He also looks at what drives us to want to be 'superhuman', and the consequences for the individual and society alike:. If you've ever wondered - or worried - about the pace at which technology is progressing, then this book will give you an eye-opening glimpse of the future in this fascinating field. About the author Pete Moore has been a freelance science writer since , and specialises in making 'academish' intelligible to people who only speak English!
He has received seven national awards for his work, and has appeared on radio and television on 50 different occasions, discussing his books and related news events. Request permission to reuse content from this site. Undetected location.
Science is developing more and more potential for human beings to enhance themselves. The pace of change is rapid, and some people are already warning . obalemyr.gq: Enhancing Me: The Hope and the Hype of Human Enhancement ( Science Museum TechKnow Series) (): Pete Moore: Books.
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minyueh.nctucs.net/map67.php This is a dummy description. Science is developing more and more potential for human beings to enhance themselves.
The pace of change is rapid, and some people are already warning that we are heading for a post-human future populated by ever-lasting, self-sustaining intelligence systems into which the contents of a human mind have been poured He also looks at what drives us to want to be 'superhuman', and the consequences for the individual and society alike: If you could live forever, would you want to? Every time I turn around he wants a hug, or just wants to hold me.
No complaints here. There is no fragrance to this that I can smell, which I love, so you can wear it with your regular perfume. Perhaps the most hot button topic in oxytocin research is that it has been implicated as a potential therapy in autism spectrum disorder ASD , which is currently untreatable with pharmacotherapy.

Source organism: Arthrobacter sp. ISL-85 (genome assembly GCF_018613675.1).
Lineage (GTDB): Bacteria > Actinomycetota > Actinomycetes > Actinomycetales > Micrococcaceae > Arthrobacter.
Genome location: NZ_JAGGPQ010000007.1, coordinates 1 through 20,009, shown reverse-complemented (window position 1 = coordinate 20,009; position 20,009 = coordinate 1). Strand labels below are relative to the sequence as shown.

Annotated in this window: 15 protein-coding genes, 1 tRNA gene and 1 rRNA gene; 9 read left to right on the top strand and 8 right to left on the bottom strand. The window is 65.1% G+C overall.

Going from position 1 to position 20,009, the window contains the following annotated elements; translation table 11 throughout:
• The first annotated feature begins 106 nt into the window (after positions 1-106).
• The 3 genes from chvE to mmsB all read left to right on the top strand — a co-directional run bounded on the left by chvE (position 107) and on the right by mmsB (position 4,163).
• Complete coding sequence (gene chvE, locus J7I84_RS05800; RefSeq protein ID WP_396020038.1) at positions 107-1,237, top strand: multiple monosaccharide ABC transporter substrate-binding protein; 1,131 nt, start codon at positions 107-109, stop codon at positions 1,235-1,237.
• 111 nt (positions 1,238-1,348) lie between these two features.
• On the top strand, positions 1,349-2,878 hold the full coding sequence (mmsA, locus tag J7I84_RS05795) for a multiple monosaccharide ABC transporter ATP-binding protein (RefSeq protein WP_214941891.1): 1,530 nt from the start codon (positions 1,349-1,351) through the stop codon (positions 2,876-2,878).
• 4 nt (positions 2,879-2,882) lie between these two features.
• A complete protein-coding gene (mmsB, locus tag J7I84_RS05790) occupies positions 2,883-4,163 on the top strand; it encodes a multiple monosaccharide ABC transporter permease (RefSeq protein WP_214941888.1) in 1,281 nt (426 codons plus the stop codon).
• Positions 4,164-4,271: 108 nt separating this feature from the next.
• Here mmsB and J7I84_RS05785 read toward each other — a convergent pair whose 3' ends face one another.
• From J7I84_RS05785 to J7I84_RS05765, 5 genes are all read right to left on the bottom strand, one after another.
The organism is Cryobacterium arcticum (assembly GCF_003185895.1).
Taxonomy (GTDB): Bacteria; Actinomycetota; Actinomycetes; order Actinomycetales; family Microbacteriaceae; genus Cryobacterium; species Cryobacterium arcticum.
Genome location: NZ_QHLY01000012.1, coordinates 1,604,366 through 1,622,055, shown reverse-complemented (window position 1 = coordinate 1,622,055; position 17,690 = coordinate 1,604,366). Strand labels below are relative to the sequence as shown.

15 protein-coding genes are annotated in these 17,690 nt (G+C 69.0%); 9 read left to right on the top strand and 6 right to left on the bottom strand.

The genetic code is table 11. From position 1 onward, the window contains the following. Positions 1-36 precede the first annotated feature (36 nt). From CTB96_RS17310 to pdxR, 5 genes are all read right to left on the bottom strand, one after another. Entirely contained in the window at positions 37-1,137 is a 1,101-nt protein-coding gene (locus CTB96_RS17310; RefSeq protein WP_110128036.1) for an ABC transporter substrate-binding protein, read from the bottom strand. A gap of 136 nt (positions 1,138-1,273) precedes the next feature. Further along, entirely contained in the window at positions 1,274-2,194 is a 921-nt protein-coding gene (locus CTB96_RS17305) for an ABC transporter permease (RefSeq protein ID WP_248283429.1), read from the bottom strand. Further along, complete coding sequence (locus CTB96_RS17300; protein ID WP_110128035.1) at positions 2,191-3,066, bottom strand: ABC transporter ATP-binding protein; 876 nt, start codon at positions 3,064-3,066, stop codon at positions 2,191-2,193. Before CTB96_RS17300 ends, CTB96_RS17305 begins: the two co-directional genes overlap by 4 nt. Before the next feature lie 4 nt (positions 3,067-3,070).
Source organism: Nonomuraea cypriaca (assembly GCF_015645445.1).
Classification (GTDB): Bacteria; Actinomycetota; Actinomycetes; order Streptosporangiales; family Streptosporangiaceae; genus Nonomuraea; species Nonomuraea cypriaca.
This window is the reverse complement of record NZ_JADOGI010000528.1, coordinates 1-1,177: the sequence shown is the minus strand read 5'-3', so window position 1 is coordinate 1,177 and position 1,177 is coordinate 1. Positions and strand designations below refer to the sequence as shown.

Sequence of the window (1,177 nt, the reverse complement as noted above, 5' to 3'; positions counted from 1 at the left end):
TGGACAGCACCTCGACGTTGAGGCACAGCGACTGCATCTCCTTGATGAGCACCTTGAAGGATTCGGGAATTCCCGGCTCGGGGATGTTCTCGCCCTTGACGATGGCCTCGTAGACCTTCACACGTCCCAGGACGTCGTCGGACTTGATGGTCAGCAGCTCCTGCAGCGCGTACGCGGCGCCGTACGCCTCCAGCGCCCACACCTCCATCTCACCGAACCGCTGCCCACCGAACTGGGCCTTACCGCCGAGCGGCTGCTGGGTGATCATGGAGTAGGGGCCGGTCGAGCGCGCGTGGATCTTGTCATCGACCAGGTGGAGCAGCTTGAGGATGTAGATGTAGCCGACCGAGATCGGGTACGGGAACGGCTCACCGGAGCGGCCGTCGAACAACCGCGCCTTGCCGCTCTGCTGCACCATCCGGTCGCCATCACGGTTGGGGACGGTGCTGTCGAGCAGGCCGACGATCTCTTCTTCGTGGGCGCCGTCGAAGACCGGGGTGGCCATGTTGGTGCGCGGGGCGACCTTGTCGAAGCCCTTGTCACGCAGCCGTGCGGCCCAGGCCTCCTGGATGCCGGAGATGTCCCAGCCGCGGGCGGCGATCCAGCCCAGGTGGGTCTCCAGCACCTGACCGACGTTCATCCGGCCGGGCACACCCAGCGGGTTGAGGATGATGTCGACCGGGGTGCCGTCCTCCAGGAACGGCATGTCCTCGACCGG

Young notes that researchers are currently working to find a way to get the brain to stimulate an increase in release of oxytocin by means other than the use of chemical sprays. Moreover, some studies have found that increased concentrations of oxytocin in the brain have increased emotion regulation, eye gaze, and ability to interpret nonverbal facial expressions in patients with ASD. According to Young, this, in turn, incites the ethical consideration of whether parents are justified in seeking intranasal OT to treat their autistic children and whether physicians should be allowed to prescribe intranasal OT to their patients if they deem this appropriate.
He also asks, should we use oxytocin to promote sociality beyond just those with ASD? Is this a form of cosmetic pharmacology? Some people have even begun self-administering oxytocin as well as to their children, regardless of whether they have a confirmed diagnosis or not. An Amazon commenter posted: "We use this on our 6 year old son who maybe on the spectrum.
He has terrible meltdowns and has had problems socially. This works as a miracle cure — sometimes. Sometimes he is engaging and interactive, patient, kind, loving, amazing. Others he still has meltdowns.
Plus it helps him sleep. All in all — definitely amazing. Experts recommend parents to wait until more is known about the long term effects of using oxytocin to treat ASD and other prosocial disorders, but still, "some parents of children with autism have asked doctors to prescribe it It sort of disrupted the thoughts that were making me nervous.
Another ethically controversial scenario Young raised was the possibility of using OT to promote trust in patients such as for psychotherapy.
In accordance with the study that found that oxytocin increases trust , we can theoretically make anyone more trusting, and this has potential applications in all fields. If OT makes people from any vocation or background trust more, then patients may open up and tell their doctors and psychiatrists the full extent of their symptoms.
In situations outside the medical field, it is possible that investors could look to invest their money in people or corporations they can trust. Maybe we could have more effective lawyers once they have percent trust in their clients, and perhaps everyone wins.
As expected, though, there are many ethical issues to take into consideration before we start entertaining the notion that we can chemically induce trust. Many, including patients in this context of healthcare, often have reasons to withhold trust or choose to cultivate trust over time. Would oxytocin truly enhance or deteriorate the patient-doctor therapeutic alliance? We must ask ourselves, could this actually do more good than harm?